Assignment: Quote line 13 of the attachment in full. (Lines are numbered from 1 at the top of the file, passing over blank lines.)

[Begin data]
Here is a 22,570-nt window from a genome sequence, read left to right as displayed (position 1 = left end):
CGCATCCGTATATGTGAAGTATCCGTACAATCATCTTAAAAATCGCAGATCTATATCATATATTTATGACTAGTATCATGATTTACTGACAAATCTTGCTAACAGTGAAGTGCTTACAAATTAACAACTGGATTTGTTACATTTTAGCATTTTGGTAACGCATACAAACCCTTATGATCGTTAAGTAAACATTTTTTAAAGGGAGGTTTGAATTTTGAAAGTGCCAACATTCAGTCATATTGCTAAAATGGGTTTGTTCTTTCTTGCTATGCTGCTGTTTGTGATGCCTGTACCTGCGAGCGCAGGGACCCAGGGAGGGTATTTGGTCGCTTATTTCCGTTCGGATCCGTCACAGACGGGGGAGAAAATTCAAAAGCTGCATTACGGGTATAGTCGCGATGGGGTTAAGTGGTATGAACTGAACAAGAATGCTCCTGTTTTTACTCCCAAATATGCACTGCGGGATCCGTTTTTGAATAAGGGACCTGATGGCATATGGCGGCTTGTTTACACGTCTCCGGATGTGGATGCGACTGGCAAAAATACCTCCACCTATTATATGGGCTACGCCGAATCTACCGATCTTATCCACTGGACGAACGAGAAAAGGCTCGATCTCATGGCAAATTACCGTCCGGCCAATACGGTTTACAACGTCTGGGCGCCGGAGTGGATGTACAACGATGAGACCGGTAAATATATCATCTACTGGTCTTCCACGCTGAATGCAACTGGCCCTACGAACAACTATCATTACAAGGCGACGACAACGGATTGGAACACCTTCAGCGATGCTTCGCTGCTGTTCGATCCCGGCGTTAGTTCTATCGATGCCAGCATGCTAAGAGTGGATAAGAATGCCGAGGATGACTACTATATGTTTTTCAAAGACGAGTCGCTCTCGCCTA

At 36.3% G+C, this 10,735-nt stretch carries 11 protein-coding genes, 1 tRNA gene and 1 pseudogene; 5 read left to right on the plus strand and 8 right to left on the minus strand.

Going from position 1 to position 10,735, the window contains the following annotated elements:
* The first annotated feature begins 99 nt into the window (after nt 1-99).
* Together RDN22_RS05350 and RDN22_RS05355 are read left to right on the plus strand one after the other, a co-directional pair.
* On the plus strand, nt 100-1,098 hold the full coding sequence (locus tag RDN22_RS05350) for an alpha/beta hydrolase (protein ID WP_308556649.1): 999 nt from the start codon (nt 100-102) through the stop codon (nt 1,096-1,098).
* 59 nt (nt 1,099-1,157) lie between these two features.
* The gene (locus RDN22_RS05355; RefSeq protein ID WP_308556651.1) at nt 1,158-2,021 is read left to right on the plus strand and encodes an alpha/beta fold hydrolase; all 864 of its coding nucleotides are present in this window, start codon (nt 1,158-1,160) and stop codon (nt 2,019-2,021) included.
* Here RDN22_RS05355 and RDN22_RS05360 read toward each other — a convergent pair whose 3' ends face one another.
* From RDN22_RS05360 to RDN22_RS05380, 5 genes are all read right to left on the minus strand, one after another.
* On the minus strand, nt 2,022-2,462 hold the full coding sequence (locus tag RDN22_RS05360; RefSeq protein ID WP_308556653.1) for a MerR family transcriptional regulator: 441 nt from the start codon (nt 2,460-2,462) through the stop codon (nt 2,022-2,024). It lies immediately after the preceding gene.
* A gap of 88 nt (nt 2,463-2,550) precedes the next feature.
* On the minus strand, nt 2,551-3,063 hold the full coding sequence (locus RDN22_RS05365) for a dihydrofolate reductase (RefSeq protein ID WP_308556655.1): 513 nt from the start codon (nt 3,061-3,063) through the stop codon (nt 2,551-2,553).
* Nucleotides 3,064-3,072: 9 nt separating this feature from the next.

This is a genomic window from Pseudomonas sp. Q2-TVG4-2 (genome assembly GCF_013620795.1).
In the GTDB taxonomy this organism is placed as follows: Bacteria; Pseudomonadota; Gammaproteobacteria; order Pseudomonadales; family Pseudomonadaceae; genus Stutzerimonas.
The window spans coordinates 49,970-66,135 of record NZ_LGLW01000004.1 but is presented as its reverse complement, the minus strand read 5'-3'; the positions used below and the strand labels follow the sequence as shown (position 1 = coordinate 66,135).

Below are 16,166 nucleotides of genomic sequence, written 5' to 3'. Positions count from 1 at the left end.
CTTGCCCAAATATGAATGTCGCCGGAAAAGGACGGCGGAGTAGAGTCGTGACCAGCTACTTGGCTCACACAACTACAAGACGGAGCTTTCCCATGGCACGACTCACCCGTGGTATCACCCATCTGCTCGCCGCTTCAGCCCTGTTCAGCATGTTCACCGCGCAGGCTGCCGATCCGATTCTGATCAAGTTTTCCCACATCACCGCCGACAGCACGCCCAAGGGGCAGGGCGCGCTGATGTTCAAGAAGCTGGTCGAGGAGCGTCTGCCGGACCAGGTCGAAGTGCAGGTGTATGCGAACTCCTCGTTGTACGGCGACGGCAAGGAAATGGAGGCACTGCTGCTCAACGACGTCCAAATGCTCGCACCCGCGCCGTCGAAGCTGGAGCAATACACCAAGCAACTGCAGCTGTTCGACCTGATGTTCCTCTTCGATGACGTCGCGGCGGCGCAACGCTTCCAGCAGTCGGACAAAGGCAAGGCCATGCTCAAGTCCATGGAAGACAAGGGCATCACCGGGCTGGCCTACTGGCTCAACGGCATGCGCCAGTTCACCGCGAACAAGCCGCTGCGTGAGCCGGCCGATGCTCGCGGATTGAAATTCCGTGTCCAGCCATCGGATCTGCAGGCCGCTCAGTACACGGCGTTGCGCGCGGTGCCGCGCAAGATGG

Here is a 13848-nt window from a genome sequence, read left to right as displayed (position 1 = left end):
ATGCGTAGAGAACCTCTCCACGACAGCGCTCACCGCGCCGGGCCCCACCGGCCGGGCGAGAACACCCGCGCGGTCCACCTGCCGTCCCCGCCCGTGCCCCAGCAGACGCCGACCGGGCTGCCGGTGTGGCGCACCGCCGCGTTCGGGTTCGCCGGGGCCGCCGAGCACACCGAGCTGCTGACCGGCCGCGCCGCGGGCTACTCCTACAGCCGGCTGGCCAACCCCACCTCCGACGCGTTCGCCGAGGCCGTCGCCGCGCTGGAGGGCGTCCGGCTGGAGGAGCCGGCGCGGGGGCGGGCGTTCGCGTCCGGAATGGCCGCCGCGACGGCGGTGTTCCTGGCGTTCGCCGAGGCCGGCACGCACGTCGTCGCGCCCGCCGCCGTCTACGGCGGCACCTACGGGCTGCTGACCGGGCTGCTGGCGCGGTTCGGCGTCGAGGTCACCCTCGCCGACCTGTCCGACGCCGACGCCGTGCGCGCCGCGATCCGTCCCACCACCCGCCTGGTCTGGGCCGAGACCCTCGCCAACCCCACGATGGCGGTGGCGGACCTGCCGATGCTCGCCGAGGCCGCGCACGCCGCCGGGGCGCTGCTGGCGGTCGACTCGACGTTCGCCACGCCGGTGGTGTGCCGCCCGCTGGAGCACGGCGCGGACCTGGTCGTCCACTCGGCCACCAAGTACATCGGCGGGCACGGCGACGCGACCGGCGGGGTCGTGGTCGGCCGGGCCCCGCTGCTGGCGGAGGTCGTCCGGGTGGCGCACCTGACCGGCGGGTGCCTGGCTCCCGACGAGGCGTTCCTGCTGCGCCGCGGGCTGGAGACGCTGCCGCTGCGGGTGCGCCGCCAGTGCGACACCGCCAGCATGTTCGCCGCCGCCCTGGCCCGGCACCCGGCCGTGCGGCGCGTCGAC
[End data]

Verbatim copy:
* A gap of 88 nt (nt 2,463-2,550) precedes the next feature.